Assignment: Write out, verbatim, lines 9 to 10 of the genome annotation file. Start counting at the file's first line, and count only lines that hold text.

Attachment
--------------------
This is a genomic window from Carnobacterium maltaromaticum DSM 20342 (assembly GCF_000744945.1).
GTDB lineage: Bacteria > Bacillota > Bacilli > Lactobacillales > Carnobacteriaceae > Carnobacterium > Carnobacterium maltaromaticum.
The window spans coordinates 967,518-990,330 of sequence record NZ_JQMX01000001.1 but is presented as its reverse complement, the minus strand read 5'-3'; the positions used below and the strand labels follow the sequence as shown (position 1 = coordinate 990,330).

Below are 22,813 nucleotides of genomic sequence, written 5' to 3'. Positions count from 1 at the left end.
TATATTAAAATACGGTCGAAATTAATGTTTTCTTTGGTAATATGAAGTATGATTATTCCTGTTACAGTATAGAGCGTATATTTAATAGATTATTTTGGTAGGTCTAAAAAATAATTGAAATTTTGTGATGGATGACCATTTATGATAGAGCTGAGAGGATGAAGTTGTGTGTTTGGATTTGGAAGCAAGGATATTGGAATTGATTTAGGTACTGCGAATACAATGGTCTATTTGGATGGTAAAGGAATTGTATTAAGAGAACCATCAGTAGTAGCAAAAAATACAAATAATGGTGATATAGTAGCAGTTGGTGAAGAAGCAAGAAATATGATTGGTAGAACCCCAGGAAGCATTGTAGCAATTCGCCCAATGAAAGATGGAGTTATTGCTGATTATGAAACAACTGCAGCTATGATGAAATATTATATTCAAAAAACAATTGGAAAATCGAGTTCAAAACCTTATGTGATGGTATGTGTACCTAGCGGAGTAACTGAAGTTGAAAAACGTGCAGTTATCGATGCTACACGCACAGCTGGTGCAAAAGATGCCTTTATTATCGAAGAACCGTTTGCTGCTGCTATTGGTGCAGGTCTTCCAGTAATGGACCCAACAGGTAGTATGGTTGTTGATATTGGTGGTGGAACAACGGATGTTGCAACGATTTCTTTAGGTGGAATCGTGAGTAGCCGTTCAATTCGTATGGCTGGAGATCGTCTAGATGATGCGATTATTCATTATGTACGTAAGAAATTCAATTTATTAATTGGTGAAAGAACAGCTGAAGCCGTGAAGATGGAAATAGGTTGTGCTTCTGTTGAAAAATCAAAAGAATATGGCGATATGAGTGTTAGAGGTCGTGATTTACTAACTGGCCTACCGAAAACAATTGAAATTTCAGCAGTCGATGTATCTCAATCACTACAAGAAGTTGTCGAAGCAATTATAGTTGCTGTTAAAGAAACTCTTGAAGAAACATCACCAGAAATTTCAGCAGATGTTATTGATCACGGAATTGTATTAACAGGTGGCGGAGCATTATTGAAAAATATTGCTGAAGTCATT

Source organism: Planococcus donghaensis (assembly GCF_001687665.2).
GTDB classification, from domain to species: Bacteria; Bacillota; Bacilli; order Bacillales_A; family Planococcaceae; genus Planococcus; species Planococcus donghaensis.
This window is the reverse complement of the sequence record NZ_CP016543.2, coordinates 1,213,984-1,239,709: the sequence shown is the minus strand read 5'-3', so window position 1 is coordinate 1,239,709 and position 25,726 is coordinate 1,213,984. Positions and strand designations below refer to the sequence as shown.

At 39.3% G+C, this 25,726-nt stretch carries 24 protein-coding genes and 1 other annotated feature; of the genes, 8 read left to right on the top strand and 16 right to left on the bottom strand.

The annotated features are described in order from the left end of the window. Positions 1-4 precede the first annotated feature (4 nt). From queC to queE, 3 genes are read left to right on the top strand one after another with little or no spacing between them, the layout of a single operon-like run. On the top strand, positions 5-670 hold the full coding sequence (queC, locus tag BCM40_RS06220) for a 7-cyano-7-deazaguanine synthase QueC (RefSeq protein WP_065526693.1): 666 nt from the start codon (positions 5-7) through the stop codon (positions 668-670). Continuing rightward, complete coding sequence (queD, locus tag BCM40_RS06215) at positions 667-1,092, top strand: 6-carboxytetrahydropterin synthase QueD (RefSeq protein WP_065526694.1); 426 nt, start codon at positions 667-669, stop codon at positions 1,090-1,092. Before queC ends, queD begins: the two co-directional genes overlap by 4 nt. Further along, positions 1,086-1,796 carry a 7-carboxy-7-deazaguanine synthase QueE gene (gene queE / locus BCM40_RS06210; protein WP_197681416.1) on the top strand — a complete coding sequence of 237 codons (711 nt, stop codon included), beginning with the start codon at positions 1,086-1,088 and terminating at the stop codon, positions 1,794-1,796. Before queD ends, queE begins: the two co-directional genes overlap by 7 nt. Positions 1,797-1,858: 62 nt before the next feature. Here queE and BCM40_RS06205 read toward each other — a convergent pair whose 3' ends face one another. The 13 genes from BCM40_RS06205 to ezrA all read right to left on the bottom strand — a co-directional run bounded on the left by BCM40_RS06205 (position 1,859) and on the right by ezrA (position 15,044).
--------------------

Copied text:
At 39.3% G+C, this 25,726-nt stretch carries 24 protein-coding genes and 1 other annotated feature; of the genes, 8 read left to right on the top strand and 16 right to left on the bottom strand.

The annotated features are described in order from the left end of the window. Positions 1-4 precede the first annotated feature (4 nt). From queC to queE, 3 genes are read left to right on the top strand one after another with little or no spacing between them, the layout of a single operon-like run. On the top strand, positions 5-670 hold the full coding sequence (queC, locus tag BCM40_RS06220) for a 7-cyano-7-deazaguanine synthase QueC (RefSeq protein WP_065526693.1): 666 nt from the start codon (positions 5-7) through the stop codon (positions 668-670). Continuing rightward, complete coding sequence (queD, locus tag BCM40_RS06215) at positions 667-1,092, top strand: 6-carboxytetrahydropterin synthase QueD (RefSeq protein WP_065526694.1); 426 nt, start codon at positions 667-669, stop codon at positions 1,090-1,092. Before queC ends, queD begins: the two co-directional genes overlap by 4 nt. Further along, positions 1,086-1,796 carry a 7-carboxy-7-deazaguanine synthase QueE gene (gene queE / locus BCM40_RS06210; protein WP_197681416.1) on the top strand — a complete coding sequence of 237 codons (711 nt, stop codon included), beginning with the start codon at positions 1,086-1,088 and terminating at the stop codon, positions 1,794-1,796. Before queD ends, queE begins: the two co-directional genes overlap by 7 nt. Positions 1,797-1,858: 62 nt before the next feature. Here queE and BCM40_RS06205 read toward each other — a convergent pair whose 3' ends face one another. The 13 genes from BCM40_RS06205 to ezrA all read right to left on the bottom strand — a co-directional run bounded on the left by BCM40_RS06205 (position 1,859) and on the right by ezrA (position 15,044).